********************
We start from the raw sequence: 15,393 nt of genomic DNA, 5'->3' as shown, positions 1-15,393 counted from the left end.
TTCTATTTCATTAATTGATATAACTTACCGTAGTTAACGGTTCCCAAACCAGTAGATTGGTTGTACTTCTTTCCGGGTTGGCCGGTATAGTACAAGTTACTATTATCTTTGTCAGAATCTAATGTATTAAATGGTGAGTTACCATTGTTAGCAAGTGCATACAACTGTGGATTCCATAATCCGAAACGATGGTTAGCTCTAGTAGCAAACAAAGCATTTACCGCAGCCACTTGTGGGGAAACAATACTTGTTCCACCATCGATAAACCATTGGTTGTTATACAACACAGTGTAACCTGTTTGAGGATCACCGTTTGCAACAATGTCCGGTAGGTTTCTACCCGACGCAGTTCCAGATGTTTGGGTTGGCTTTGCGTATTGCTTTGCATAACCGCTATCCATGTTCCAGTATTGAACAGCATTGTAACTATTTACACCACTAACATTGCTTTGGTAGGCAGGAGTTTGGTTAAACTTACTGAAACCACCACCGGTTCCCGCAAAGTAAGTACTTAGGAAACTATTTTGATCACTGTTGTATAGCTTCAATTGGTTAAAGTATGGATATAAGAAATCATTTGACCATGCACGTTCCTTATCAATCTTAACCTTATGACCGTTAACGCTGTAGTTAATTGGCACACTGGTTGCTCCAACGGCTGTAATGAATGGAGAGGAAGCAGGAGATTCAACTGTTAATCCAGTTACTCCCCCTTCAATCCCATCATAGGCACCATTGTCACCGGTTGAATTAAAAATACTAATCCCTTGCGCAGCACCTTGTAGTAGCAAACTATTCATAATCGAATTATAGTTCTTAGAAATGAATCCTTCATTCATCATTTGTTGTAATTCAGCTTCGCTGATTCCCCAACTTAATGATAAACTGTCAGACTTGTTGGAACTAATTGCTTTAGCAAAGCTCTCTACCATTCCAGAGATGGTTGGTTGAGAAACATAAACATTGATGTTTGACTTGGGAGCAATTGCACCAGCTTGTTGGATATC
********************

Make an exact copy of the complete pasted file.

We start from the raw sequence: 15,393 nt of genomic DNA, 5'->3' as shown, positions 1-15,393 counted from the left end.
TTCTATTTCATTAATTGATATAACTTACCGTAGTTAACGGTTCCCAAACCAGTAGATTGGTTGTACTTCTTTCCGGGTTGGCCGGTATAGTACAAGTTACTATTATCTTTGTCAGAATCTAATGTATTAAATGGTGAGTTACCATTGTTAGCAAGTGCATACAACTGTGGATTCCATAATCCGAAACGATGGTTAGCTCTAGTAGCAAACAAAGCATTTACCGCAGCCACTTGTGGGGAAACAATACTTGTTCCACCATCGATAAACCATTGGTTGTTATACAACACAGTGTAACCTGTTTGAGGATCACCGTTTGCAACAATGTCCGGTAGGTTTCTACCCGACGCAGTTCCAGATGTTTGGGTTGGCTTTGCGTATTGCTTTGCATAACCGCTATCCATGTTCCAGTATTGAACAGCATTGTAACTATTTACACCACTAACATTGCTTTGGTAGGCAGGAGTTTGGTTAAACTTACTGAAACCACCACCGGTTCCCGCAAAGTAAGTACTTAGGAAACTATTTTGATCACTGTTGTATAGCTTCAATTGGTTAAAGTATGGATATAAGAAATCATTTGACCATGCACGTTCCTTATCAATCTTAACCTTATGACCGTTAACGCTGTAGTTAATTGGCACACTGGTTGCTCCAACGGCTGTAATGAATGGAGAGGAAGCAGGAGATTCAACTGTTAATCCAGTTACTCCCCCTTCAATCCCATCATAGGCACCATTGTCACCGGTTGAATTAAAAATACTAATCCCTTGCGCAGCACCTTGTAGTAGCAAACTATTCATAATCGAATTATAGTTCTTAGAAATGAATCCTTCATTCATCATTTGTTGTAATTCAGCTTCGCTGATTCCCCAACTTAATGATAAACTGTCAGACTTGTTGGAACTAATTGCTTTAGCAAAGCTCTCTACCATTCCAGAGATGGTTGGTTGAGAAACATAAACATTGATGTTTGACTTGGGAGCAATTGCACCAGCTTGTTGGATATC